Legacy, power and the in-between bits

On Friday a Craft Activism day was held as part of the Oxford Brookes Think Human festival. The #JusticeforLB quilt was on display for the first time in 18 months and Janet Read, one of the quilting team of four, was a presenter. Other presenters included Karen Nickell talking about textile art during the Troubles in Northern Ireland, and Roxanne Ellis, who founded the Women’s Quilt celebrating the lives of 598 women killed by men between 2009-15.

The event was held at the Avado Gallery in Oxford.

It was blooming moving and powerful listening to Janet tell the story behind the making of the quilt.

Concerns about whether it may turn out to be a #JusticeforLB tea towel if not enough patches were sent. The bundle of patches from the Messy Church group arriving with still wet glue. Letters sent with stories and concerns around whether patches might not be ‘good enough’. The stretching of the patch size template… The small detail that Janet, Margaret Taylor and Janis Firminger had never made a quilt before.

Janet said when they first laid the patches out on the floor, they realised they had been given a gift. And cried.


Janet’s sister Jean Draper, a textile artist, was drafted in to help and the just under 300 patches from people aged 3-80 were transformed into a quilt of beauty, spontaneity and power.


During Janet’s talk I began to think about the in-between bits of the quilt. The individual patches have kind of eclipsed the quilting work. The joining together of different shaped patches into a spectacular whole and the artistic endeavour this involved.


Karen Nickell earlier talked about how invisible much textile art is, stored away in suitcases or attics. Undervalued within the art world (or dismissed as ‘soft furnishings’). The enormity of this quilt, like other objects of protest stitching, was breathtaking. Joanne Begiato rounded the event off reflecting on the ‘time traveller’ dimension of these objects which have a power beyond those who make them.

Bang on.

A Doughty Street gig

A couple of weeks ago I was involved in a Doughty Street evening event about strategic litigation. I didn’t know what this was but Kids for Law have helpfully produced three short films explaining it; using the law as a tool for social justice. I was asked to speak about the legacy of #JusticeforLB.

‘Ooh er’, I thought. ‘Legacy?’

The (attempted non) publication of the Leder review weeks earlier came to mind. How committed journalists worked to make a ‘buried’ report newsworthy. How editors were willing to take a punt on the unseen report. The passion and dedication demonstrated on that dark day.

This is an example of the legacy of the extraordinary efforts of families and allies to make the premature deaths of their daughters, sons, sisters, brothers, aunties, uncles, parents known and cared about. These issues have become more prominent, connections have been made, networks developed and countless people have stepped up to collaborate and be counted.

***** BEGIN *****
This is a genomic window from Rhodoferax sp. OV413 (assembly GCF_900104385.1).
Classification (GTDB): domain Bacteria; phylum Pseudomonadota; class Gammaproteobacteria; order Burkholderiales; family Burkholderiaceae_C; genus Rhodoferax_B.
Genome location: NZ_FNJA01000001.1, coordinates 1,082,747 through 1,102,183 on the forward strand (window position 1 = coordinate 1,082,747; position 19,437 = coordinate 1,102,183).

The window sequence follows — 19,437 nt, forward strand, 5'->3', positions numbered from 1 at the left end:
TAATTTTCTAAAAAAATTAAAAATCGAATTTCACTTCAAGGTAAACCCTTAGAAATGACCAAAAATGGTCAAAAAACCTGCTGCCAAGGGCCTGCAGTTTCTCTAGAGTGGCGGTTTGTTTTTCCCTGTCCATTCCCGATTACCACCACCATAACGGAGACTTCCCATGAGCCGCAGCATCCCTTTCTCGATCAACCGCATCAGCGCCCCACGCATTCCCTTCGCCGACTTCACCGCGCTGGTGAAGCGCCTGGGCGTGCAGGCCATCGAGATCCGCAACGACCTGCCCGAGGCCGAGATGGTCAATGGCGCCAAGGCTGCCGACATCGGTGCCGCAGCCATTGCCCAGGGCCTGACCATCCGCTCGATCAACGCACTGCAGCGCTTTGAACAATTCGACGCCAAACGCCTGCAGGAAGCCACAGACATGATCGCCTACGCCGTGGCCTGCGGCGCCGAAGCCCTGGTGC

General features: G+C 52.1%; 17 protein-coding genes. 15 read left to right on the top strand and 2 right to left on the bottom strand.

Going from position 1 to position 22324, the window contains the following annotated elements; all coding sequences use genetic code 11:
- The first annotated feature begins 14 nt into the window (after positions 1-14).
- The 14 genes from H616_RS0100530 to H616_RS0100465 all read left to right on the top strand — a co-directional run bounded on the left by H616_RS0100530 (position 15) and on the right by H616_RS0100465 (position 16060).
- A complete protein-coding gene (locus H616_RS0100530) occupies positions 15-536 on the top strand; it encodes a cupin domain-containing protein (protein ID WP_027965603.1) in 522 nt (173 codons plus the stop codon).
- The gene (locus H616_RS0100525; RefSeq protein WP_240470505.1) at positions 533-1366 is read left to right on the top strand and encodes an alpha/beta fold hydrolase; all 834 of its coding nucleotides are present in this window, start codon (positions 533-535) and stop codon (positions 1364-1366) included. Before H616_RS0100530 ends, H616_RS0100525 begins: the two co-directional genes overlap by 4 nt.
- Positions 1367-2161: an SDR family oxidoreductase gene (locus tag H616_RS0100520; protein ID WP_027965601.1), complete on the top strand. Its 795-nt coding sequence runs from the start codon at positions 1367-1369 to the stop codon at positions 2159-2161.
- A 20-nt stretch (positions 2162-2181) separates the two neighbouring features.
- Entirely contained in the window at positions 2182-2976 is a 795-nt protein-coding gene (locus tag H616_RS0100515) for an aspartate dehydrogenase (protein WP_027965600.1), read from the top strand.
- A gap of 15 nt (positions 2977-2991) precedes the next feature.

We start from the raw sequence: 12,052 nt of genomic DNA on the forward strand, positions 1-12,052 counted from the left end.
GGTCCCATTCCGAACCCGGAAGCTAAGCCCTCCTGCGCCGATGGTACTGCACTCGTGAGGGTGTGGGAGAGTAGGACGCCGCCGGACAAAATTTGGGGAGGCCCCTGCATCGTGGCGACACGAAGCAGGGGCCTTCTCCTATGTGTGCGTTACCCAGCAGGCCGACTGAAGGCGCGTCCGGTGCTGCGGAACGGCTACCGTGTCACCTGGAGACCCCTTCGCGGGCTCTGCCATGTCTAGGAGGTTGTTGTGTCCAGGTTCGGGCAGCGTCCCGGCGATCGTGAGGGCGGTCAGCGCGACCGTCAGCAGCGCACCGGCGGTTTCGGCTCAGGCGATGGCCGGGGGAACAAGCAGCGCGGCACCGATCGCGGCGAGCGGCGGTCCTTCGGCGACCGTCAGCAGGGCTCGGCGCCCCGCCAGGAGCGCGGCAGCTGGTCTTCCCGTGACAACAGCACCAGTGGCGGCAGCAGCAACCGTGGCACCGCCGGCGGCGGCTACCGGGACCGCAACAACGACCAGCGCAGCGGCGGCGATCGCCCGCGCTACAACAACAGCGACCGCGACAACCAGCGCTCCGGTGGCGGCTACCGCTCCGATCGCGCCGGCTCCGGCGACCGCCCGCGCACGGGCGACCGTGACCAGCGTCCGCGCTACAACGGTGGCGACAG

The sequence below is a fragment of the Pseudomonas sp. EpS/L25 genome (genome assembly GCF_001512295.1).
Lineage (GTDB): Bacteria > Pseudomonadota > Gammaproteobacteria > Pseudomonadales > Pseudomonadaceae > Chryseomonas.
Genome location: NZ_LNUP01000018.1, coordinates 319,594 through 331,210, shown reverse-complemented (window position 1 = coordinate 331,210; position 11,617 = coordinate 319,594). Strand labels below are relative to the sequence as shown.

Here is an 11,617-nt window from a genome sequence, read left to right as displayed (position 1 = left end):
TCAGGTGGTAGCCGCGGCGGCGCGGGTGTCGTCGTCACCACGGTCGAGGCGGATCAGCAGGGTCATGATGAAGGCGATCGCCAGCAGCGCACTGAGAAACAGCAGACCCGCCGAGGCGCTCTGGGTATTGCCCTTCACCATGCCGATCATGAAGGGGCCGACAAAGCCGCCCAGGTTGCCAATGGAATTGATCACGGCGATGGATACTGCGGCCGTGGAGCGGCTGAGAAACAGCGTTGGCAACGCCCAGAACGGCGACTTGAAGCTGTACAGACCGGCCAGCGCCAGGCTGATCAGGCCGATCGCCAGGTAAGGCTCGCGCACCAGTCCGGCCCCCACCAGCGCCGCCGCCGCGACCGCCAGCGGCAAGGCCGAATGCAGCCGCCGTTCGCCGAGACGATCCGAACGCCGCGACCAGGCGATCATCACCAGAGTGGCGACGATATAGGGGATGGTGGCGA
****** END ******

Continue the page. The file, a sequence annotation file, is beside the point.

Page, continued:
Another example is the truly wondrous pop up #CaminoLB walks that took place across the UK when we were walking the #JusticeforLB bus to Santiago. I can’t describe how moving it was to facetime brilliantly cheerful groups of people, many of whom had never met before, from the Camino. London, Cheshire, Kent, Devon, Birmingham…

Legacy is an important strand of social action I learned during the evening. Or steps made can wither away. I suppose, like the quilt, it’s now about looking beyond the headline patches. We can’t bottle the magic of #JusticeforLB but we can certainly start to think a bit more about the in-between bits. How it worked and why.

6 thoughts on “Legacy, power and the in-between bits

  1. Familes battle every day, to keep their beloved vulnerable sons and daughters safe – and alive – by patching all the holes in the Care supply chain.

    The paid people operating the system increase in number every day – and danger is sewn in to the fabric of this with every one.

    With every dodgy new link – lies huge risk. Particularly when son or daughter lives alone in so called supported or ‘independent’ living.

    From communicating with defensive and inexperienced ‘ fleas’ newly jumped on to the care job circuit to nudging and supporting overworked professionals of every texture and competence, and monitoring sensitive agency plus carers, and checking on administrators and all their paper work – etc etc, in Housing , LA, NHS etc – and all there is between…Care and safety has to be stitched in – by a family.

    Plus ESA and PIP forms and LA financial and care asssessments. Completed, as best – by the family.

    The family is patching like mad – as new holes emerge all over the place.

    In a very ragged garment.

    That is why our childen live miserable lives – and that it is why they die far too soon.

    • Yes, I agree with rosienobbly, brilliantly put.
      It explains 8 years of effort for me. Before that it was ‘me, myself, I’ doing the care seamlessly. Others aren’t seamless because they often pay little attention, are paid a lot of money, but keep ‘forgetting’ details that matter.
      It wouldn’t be allowed in other jobs, like medical research labs or in catering (for example), but working on a living human being has room for continuous daily mistakes.

  2. THANK YOU, Janis, Janet, Margaret and everyone else, who dared to speak out, about the INHUMANE Social / Health Care system, which cost Connor his life, for daring to speak out,with your QUILT.

    As a disabled person, dependent on the Social Care System, i have spoken out, only t have my support wwithfrw

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